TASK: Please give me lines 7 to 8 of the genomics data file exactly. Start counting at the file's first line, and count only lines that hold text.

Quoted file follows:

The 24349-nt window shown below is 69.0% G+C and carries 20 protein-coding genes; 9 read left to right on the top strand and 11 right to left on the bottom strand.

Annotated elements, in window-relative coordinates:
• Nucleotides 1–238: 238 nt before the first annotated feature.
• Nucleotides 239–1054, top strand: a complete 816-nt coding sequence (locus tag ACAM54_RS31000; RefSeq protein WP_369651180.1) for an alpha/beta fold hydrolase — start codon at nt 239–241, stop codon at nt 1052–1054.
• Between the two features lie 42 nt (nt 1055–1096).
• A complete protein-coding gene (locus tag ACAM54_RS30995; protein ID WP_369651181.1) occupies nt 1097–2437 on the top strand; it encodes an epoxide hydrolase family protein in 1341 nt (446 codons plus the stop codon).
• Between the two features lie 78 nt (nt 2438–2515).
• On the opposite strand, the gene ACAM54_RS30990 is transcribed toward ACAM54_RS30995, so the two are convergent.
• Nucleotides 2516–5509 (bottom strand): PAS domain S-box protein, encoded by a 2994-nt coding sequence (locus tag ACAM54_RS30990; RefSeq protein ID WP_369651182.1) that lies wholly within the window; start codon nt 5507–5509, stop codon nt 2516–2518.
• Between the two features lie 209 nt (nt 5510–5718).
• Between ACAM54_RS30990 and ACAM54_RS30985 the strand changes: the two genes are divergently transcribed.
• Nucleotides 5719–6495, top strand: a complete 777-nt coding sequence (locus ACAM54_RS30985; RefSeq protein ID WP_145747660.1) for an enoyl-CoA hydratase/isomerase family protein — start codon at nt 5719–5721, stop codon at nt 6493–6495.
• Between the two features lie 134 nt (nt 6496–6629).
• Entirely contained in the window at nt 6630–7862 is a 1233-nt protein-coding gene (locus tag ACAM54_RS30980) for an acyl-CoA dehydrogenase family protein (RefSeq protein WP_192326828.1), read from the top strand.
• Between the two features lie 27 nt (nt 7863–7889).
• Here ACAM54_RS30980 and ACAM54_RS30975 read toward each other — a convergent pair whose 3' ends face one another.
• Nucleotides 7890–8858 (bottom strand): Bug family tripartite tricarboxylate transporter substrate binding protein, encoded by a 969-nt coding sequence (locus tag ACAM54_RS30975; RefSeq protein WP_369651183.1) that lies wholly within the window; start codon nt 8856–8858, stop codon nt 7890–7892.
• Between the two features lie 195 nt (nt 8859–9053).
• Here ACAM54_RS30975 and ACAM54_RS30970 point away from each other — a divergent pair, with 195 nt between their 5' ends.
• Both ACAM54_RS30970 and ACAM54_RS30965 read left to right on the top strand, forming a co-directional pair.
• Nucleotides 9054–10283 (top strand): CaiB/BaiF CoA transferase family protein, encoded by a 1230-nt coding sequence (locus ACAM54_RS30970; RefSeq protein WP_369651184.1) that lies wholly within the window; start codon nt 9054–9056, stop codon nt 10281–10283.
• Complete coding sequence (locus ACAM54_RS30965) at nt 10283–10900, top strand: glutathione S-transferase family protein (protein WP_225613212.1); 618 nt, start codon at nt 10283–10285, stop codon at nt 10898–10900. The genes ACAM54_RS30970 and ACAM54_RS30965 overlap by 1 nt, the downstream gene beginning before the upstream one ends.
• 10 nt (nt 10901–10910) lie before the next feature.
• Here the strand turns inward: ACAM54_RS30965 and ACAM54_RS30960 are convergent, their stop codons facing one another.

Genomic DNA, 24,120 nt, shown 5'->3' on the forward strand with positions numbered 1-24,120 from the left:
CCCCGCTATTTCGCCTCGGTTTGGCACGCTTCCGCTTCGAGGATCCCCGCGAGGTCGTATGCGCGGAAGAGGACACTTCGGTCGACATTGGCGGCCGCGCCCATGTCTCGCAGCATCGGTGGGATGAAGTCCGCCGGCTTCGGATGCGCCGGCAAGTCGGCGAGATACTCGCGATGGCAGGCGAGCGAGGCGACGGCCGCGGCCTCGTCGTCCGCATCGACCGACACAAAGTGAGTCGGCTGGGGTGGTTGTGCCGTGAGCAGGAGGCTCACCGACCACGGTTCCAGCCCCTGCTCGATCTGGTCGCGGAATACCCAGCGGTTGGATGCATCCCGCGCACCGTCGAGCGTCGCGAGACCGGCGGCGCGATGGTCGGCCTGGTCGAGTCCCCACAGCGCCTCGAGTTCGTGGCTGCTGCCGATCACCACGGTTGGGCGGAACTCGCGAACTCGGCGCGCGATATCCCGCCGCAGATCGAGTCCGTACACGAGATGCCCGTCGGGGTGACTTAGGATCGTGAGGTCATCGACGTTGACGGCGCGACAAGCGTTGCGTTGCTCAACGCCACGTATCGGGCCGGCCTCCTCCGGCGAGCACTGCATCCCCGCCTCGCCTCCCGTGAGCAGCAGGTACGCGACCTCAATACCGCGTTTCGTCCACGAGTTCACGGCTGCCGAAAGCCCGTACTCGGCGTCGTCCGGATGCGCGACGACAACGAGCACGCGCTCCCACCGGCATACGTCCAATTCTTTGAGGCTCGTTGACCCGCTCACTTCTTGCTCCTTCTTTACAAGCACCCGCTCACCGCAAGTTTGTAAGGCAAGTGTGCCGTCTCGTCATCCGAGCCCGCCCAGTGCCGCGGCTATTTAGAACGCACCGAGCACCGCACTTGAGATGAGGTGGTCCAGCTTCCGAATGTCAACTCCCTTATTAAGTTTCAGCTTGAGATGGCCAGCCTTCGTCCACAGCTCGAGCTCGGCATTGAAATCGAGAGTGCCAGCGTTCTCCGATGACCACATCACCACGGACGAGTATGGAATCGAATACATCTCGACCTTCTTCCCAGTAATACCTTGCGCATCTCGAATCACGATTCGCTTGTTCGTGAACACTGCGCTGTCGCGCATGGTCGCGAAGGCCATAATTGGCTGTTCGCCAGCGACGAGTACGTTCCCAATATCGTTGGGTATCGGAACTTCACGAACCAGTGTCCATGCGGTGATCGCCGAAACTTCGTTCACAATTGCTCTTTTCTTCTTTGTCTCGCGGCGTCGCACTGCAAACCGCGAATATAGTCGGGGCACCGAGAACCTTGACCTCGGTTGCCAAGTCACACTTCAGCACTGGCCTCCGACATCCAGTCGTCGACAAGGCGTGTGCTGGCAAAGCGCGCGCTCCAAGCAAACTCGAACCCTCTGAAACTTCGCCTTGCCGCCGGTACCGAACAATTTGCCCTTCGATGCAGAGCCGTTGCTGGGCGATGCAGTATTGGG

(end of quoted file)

• Between the two features lie 78 nt (nt 2438–2515).
• On the opposite strand, the gene ACAM54_RS30990 is transcribed toward ACAM54_RS30995, so the two are convergent.